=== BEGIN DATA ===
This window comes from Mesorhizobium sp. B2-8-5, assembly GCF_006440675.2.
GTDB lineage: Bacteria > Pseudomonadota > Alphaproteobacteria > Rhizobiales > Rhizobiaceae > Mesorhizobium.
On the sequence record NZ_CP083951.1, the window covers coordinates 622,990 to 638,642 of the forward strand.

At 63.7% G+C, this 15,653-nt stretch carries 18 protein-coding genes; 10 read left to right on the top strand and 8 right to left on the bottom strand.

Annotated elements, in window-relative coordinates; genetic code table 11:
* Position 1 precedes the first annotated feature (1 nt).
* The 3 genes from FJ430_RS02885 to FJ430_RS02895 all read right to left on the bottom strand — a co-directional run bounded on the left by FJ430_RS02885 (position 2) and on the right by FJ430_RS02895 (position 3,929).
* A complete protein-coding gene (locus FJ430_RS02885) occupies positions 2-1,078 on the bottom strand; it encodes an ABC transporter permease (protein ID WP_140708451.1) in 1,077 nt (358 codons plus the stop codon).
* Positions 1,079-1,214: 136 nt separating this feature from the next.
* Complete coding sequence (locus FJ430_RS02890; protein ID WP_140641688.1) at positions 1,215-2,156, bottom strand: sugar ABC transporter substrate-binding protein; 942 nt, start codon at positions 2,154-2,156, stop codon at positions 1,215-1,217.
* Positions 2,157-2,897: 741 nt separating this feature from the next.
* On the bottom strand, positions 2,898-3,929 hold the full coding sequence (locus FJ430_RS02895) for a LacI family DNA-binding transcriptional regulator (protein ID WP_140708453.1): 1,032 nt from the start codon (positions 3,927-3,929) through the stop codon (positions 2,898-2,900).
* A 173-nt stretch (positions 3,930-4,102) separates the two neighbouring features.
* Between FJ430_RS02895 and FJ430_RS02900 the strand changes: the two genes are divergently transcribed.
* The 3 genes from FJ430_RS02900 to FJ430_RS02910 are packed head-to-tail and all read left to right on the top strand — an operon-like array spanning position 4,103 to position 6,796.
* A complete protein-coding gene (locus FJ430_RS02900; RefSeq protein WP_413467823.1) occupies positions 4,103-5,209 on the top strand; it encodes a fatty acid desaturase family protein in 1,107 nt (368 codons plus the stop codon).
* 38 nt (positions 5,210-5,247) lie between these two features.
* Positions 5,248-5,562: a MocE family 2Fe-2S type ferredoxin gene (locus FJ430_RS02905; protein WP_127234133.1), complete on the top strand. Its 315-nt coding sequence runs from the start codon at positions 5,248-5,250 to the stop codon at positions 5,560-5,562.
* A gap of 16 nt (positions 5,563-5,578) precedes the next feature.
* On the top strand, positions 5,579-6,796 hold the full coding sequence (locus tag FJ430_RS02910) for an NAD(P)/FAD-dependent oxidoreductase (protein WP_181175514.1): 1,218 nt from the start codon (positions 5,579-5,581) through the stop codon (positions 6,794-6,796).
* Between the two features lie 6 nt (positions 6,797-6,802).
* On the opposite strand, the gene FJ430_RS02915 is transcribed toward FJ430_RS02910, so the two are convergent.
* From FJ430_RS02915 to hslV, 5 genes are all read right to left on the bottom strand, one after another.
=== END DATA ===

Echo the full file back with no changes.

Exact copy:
This window comes from Mesorhizobium sp. B2-8-5, assembly GCF_006440675.2.
GTDB lineage: Bacteria > Pseudomonadota > Alphaproteobacteria > Rhizobiales > Rhizobiaceae > Mesorhizobium.
On the sequence record NZ_CP083951.1, the window covers coordinates 622,990 to 638,642 of the forward strand.

At 63.7% G+C, this 15,653-nt stretch carries 18 protein-coding genes; 10 read left to right on the top strand and 8 right to left on the bottom strand.

Annotated elements, in window-relative coordinates; genetic code table 11:
* Position 1 precedes the first annotated feature (1 nt).
* The 3 genes from FJ430_RS02885 to FJ430_RS02895 all read right to left on the bottom strand — a co-directional run bounded on the left by FJ430_RS02885 (position 2) and on the right by FJ430_RS02895 (position 3,929).
* A complete protein-coding gene (locus FJ430_RS02885) occupies positions 2-1,078 on the bottom strand; it encodes an ABC transporter permease (protein ID WP_140708451.1) in 1,077 nt (358 codons plus the stop codon).
* Positions 1,079-1,214: 136 nt separating this feature from the next.
* Complete coding sequence (locus FJ430_RS02890; protein ID WP_140641688.1) at positions 1,215-2,156, bottom strand: sugar ABC transporter substrate-binding protein; 942 nt, start codon at positions 2,154-2,156, stop codon at positions 1,215-1,217.
* Positions 2,157-2,897: 741 nt separating this feature from the next.
* On the bottom strand, positions 2,898-3,929 hold the full coding sequence (locus FJ430_RS02895) for a LacI family DNA-binding transcriptional regulator (protein ID WP_140708453.1): 1,032 nt from the start codon (positions 3,927-3,929) through the stop codon (positions 2,898-2,900).
* A 173-nt stretch (positions 3,930-4,102) separates the two neighbouring features.
* Between FJ430_RS02895 and FJ430_RS02900 the strand changes: the two genes are divergently transcribed.
* The 3 genes from FJ430_RS02900 to FJ430_RS02910 are packed head-to-tail and all read left to right on the top strand — an operon-like array spanning position 4,103 to position 6,796.
* A complete protein-coding gene (locus FJ430_RS02900; RefSeq protein WP_413467823.1) occupies positions 4,103-5,209 on the top strand; it encodes a fatty acid desaturase family protein in 1,107 nt (368 codons plus the stop codon).
* 38 nt (positions 5,210-5,247) lie between these two features.
* Positions 5,248-5,562: a MocE family 2Fe-2S type ferredoxin gene (locus FJ430_RS02905; protein WP_127234133.1), complete on the top strand. Its 315-nt coding sequence runs from the start codon at positions 5,248-5,250 to the stop codon at positions 5,560-5,562.
* A gap of 16 nt (positions 5,563-5,578) precedes the next feature.
* On the top strand, positions 5,579-6,796 hold the full coding sequence (locus tag FJ430_RS02910) for an NAD(P)/FAD-dependent oxidoreductase (protein WP_181175514.1): 1,218 nt from the start codon (positions 5,579-5,581) through the stop codon (positions 6,794-6,796).
* Between the two features lie 6 nt (positions 6,797-6,802).
* On the opposite strand, the gene FJ430_RS02915 is transcribed toward FJ430_RS02910, so the two are convergent.
* From FJ430_RS02915 to hslV, 5 genes are all read right to left on the bottom strand, one after another.